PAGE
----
We are not tied to a specific GUID when it comes down to naming and separating your settings.  When you deploy your settings to SSO with BTDF, you'll see a Config Store Affiliate app in SSO named the same as your ProjectName property value.  Each of your BizTalk apps configured with BTDF will deploy to a unique SSO app.  You're also free to deploy to a common SSO app and then access those common settings from any of your BizTalk apps.  We include a very simple .NET assembly that provides an API to the settings stored in SSO.

As for the XML serialization, I would not even give that a second thought.  You'd have to store a massive XML file for the load time to be even slightly perceptible -- and even then it is a one-time hit during app startup.

Again:

  • We provide a central, easy-to-use location for storing and managing all settings for all environments when they are not deployed (the Excel spreadsheet)
  • We provide a WinForms GUI for viewing and editing settings and their values when they are deployed (included with your BizTalk app deployment)
  • We provide a simple .NET API for accessing settings at runtime (using a user-specified Affiliate app name, not just the current BizTalk app's name)
  • Performance of our SSO infrastructure is fast enough that it's not even a factor in measuring runtime speed
  • We provide the additional flexibility of using the settings for binding/XML file transformation

I've been working with our infrastructure for years, and have never run into a scenario that we didn't handle.  Do I wish that our settings were directly compatible with the other tools?  Sure, that would be less confusing for everyone.  About all that would need to change for us is to write each of the settings to a separate SSO key/value pair instead of writing the XML as a block.  That's something that we can consider for a future release.  I believe that our model traces back to Jon Flanders, who also long ago created an SSO settings tool for BizTalk.

I hope that makes things more clear!

Thanks,
Tom

Feb 15, 2011 at 7:00 PM

Thanks Tom for the prompt and detail response...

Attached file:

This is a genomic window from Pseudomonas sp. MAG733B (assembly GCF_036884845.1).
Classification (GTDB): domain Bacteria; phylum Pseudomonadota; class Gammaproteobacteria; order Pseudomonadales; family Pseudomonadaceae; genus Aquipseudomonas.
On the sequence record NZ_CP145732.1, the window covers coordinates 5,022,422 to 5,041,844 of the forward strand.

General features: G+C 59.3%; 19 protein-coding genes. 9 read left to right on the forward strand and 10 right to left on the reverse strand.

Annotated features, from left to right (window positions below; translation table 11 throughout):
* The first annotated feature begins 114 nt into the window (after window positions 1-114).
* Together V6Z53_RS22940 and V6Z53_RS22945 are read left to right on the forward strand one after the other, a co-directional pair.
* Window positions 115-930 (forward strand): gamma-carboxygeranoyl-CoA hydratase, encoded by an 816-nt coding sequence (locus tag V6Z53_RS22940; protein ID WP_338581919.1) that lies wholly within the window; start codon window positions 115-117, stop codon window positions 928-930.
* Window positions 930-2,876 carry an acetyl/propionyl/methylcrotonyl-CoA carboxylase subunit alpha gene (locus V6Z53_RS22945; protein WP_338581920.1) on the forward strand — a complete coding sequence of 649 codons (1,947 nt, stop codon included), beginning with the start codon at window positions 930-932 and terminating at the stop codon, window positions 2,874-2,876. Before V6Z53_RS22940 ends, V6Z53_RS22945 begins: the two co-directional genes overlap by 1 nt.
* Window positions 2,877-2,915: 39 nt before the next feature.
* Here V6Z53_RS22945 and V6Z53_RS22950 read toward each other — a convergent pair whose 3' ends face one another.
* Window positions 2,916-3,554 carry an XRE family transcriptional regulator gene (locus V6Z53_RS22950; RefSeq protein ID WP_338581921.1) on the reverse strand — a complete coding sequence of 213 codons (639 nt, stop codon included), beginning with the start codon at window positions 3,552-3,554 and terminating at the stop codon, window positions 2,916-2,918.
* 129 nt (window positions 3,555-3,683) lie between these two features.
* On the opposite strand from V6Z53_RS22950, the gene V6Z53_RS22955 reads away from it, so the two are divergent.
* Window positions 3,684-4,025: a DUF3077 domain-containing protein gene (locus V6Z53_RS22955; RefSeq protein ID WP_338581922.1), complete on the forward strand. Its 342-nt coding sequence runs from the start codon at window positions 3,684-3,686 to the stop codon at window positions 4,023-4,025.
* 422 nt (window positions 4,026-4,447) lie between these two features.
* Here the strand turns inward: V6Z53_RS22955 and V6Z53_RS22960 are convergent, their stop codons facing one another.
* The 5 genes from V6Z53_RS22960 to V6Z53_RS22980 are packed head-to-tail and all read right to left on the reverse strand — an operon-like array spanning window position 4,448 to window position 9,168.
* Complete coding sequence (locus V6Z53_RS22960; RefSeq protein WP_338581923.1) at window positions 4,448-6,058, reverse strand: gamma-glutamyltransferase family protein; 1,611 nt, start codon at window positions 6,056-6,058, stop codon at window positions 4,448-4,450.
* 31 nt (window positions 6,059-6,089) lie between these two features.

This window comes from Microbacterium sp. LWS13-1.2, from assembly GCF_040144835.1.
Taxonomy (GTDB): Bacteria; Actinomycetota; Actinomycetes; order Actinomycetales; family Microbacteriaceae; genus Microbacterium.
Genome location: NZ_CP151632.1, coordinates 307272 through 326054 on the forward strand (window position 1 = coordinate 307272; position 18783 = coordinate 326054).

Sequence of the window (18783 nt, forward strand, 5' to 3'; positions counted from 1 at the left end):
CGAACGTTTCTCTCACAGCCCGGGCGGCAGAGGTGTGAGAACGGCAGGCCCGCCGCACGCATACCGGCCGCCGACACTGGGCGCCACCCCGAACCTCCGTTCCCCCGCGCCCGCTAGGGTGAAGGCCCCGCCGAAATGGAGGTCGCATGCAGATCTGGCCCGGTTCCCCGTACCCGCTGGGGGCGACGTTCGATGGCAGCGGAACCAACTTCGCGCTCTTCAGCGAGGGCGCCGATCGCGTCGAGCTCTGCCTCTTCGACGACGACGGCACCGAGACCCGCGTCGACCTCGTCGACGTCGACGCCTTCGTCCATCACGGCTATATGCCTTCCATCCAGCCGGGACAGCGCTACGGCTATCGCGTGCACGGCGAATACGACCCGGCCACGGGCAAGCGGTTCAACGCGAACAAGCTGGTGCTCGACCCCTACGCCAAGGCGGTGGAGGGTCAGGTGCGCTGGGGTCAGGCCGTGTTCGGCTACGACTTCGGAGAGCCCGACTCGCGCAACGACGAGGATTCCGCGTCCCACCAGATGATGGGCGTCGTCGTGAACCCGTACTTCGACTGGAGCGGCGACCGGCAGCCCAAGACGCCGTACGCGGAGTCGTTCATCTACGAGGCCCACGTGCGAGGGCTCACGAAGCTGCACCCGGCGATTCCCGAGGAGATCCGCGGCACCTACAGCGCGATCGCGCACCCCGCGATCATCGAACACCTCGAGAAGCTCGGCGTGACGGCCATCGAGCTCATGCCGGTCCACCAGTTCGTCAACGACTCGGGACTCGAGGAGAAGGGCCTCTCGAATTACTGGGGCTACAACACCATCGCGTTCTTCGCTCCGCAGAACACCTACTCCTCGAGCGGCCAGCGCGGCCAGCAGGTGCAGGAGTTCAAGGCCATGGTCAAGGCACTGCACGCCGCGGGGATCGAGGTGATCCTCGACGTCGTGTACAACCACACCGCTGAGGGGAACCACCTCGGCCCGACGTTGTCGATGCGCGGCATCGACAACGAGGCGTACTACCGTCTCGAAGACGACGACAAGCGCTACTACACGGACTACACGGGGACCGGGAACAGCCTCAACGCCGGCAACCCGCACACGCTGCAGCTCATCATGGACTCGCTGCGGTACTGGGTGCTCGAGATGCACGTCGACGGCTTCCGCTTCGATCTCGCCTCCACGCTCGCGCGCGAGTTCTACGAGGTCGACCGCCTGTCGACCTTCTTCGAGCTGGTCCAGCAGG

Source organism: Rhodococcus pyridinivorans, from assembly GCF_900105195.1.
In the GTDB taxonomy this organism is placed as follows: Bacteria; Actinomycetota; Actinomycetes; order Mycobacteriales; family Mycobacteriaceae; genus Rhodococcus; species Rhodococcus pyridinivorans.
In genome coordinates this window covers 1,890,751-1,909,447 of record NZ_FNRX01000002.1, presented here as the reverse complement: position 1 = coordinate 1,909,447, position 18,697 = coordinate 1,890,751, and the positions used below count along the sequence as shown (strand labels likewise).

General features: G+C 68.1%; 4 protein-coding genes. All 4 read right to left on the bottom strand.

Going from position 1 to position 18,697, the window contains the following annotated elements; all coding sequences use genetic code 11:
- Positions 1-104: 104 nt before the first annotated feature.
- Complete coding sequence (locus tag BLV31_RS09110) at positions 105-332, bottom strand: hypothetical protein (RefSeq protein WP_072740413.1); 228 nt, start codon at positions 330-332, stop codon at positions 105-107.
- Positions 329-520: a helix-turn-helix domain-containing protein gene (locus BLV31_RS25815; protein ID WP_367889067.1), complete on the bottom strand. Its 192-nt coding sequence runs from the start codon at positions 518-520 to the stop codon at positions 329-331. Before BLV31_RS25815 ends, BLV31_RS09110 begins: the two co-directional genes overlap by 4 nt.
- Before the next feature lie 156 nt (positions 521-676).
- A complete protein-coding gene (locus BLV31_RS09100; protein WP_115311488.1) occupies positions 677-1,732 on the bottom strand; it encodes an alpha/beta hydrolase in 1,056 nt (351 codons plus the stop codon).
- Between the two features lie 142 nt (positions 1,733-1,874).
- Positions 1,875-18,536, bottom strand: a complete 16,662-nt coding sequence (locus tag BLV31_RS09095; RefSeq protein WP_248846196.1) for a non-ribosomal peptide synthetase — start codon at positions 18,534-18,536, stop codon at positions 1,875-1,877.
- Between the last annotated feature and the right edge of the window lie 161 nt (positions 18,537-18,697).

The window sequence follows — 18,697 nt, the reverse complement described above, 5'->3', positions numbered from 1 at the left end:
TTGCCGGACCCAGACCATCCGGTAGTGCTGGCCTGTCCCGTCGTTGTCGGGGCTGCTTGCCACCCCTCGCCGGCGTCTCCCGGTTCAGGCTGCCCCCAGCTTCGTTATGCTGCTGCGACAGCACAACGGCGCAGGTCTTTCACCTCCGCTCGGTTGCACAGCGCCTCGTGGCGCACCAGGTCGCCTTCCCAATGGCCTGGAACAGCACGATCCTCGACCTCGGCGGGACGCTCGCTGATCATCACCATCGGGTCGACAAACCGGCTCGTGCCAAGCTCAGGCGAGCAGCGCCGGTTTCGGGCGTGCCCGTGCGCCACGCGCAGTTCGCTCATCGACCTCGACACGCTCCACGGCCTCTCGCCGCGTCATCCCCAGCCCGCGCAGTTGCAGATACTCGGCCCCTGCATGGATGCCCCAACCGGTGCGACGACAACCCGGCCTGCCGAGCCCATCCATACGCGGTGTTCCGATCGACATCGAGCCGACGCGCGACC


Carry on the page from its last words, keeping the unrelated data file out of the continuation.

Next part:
We use SSO config data for storing BizTalk apps only (at least so far!). There is no doubt that BTDF addresses the BizTalk deployment need end-to-end, that no other available option does. But, with the multiple available options on SSO tools, we are mostly worried about interoperability with multiple available tools, specially when Microsoft has released SSO MMC and not sure about its future road-map on standardizing it. 

Again, my point regarding the GUID dependency was on interoperability with other tools. As long as we are tied with single tool, there is no problem. [This is not the SSO affiliate application name. I was referring to the second parameter of ISSOConfigStore::GetConfigInfo( ), which as per MSDN is 'String containing the identifier for the config info. This string is typically a GUID string.']

Regarding XML serialization/deserialization: Will it not be called after each cache refresh as part of ClearAllCachesIfRefreshIntervalExpired( ), which is defaulted to 60 sec, rather than app start only? Again, there are both sides of it... replace multiple individual database calls with a single (a bit more time taking?) database call.

Coordinator
Feb 15, 2011 at 8:02 PM

We could switch to use the same GUID as Microsoft's SSO MMC and write the name/values into individual SSO key/value entries.  That should cause all of our settings to show up in that tool.  Due to backwards compatibility of existing data out there today, it would most likely appear as an option in BTDF to enable or disable SSO MMC compatibility.

I have not given much thought to the SSO MMC tool because it just "appeared" out there on MS Downloads and I've never seen any comments from the BizTalk team as to where it came from, why it exists and if anything will be done with it in the future.  For that reason, I personally wouldn't worry about it.  Richard's tool is just something that he built for himself and shared.  I'm only concerned with BTDF being compatible with SSO tools released by Microsoft.

You're right on the cache refresh, but really, even if your configuration somehow got to be 1MB in size (which is vastly bigger than any I've ever created), XML deserialization takes milliseconds.  The XML serializer is dynamically compiled at first use, and that generated code is reused within the AppDomain.  I'd be amazed if you could measure the runtime impact of our SSO config initialization.

Thanks,
Tom